Mental Health and Wellness: a collective responsibility

Mental Health
Students walking through campus.
Mental health and wellness are a fundamental dimension of every aspect of campus culture.

Professor Elizabeth Kristjansson, who is uOttawa’s first Advisor on Mental Health and Wellness, has published a Framework for Mental Health (PDF, 961KB) to guide the uOttawa community through the next three years to build a more caring campus and improve mental health for all. In this interview, she takes stock of the latest development.

How is mental health faring on our campus?

The 12 recommendations contained in the report published by the President’s Advisory Committee on Mental Health and Wellness reflect the University of Ottawa’s deep commitment to mental health and wellness.

Since the report’s publication, we have made significant progress toward supporting mental health and wellness at the University of Ottawa. We adopted the National Standard of Canada for Mental Health and Well-being for Post-Secondary Students, launched a successful case management program, and piloted workshops to enhance academic and mental health skills for incoming students. The newly published Caring University Community Guide (PDF, 9.6MB) has also provided valuable support for recognizing and responding to individuals in distress. The University has established the Student Health and Wellness Centre, which integrates physical and mental health services, and obtained silver accreditation for psychological health and safety in the workplace from Excellence Canada. Moreover, the Disconnecting from Work policy, access to Employee and Family Assistance Program, telemedicine services, and other services play a significant role in enhancing the well-being of our community.

What remains to be done to foster a healthy environment?

Despite considerable advances, our University community still faces ongoing challenges when it comes to mental health. The COVID-19 pandemic changed our teaching, learning and working environments and disrupted our social fabric, generating long-term impacts on the mental health and wellness of the University community.

But we are well equipped!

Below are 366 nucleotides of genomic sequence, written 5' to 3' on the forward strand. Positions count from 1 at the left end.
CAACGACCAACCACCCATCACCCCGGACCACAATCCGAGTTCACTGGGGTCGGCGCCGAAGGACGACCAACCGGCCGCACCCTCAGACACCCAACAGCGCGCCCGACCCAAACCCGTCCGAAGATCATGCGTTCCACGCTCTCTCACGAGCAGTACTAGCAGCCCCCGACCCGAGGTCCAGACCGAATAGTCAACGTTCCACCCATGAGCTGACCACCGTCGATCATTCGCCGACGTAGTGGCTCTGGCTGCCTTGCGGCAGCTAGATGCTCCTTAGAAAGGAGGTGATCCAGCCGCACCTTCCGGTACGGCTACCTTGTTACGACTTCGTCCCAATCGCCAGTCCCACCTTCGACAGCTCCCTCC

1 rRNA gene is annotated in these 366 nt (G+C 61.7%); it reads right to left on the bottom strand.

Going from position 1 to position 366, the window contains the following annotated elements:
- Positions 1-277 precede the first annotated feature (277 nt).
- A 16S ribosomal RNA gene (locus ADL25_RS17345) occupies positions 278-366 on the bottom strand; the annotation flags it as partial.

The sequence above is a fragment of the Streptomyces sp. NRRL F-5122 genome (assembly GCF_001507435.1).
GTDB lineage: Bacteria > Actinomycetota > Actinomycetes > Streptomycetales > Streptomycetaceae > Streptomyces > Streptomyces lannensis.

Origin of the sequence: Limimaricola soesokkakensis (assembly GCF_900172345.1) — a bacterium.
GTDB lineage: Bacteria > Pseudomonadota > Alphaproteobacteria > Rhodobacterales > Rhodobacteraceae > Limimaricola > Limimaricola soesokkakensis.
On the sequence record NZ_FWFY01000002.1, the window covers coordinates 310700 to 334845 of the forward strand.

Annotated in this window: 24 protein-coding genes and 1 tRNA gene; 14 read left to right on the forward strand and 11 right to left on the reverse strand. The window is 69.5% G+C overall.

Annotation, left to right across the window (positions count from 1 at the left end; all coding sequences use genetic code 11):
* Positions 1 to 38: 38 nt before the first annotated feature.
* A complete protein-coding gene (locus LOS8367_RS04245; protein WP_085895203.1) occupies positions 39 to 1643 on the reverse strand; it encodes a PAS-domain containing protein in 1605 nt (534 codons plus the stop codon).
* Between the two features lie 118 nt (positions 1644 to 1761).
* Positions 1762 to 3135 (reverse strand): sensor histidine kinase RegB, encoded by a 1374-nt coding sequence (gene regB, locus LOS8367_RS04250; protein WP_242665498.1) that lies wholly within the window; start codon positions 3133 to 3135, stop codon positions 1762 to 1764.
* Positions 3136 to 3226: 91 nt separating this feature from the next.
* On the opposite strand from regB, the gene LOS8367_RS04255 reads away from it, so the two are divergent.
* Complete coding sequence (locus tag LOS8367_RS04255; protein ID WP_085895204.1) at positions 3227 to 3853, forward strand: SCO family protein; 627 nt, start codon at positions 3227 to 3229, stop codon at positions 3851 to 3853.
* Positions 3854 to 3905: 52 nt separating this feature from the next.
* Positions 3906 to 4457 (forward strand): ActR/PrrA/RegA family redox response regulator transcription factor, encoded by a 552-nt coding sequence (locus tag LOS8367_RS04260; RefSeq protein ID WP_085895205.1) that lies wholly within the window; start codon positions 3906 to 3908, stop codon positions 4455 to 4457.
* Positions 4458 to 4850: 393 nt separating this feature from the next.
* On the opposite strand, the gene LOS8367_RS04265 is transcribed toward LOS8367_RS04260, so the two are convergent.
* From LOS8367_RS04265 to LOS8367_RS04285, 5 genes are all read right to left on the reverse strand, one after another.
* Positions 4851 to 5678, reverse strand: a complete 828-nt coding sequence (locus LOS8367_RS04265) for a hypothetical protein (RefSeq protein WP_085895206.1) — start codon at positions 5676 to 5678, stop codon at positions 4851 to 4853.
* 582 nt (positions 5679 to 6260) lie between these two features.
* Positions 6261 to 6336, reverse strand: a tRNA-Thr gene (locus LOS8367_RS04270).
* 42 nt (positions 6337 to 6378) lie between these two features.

The uOttawa Mental Health and Wellness Strategic Framework (PDF, 961KB) provides guidance to strengthen our collective commitment to building a caring and compassionate University community, with a special focus on prevention. Its successful implementation is the responsibility of every person on campus. And there is still much work to be done.

We must commit to becoming a university where our teaching and the interactions between our leaders, employees and students demonstrate care, respect and compassion for others and for our environment.

We must foster an enabling environment that promotes respect, diversity, and resilience. Ongoing dialogue and open communication with the University community, subject matter experts, and external partners will ensure that our efforts are relevant and effective.

What is your personal takeaway as an advisor?

Poor mental health not only harms the well-being of our students and employees, but also impedes learning, disrupts attention and concentration, lowers self-efficacy, and can even lead to self-harm. It also affects relationships and interactions among students, colleagues, and leaders, thus impacting overall campus dynamics.

Prevention is key to addressing the increasing rates of poor mental health, and we must promote an environment where care, respect, and compassion are embedded in our actions and interactions. Throughout my tenure, I have witnessed the dedication of our community members to the mental health and wellness of everyone at uOttawa.

I believe that the majority of individuals on campus today care about the mental health and the wellness of our community.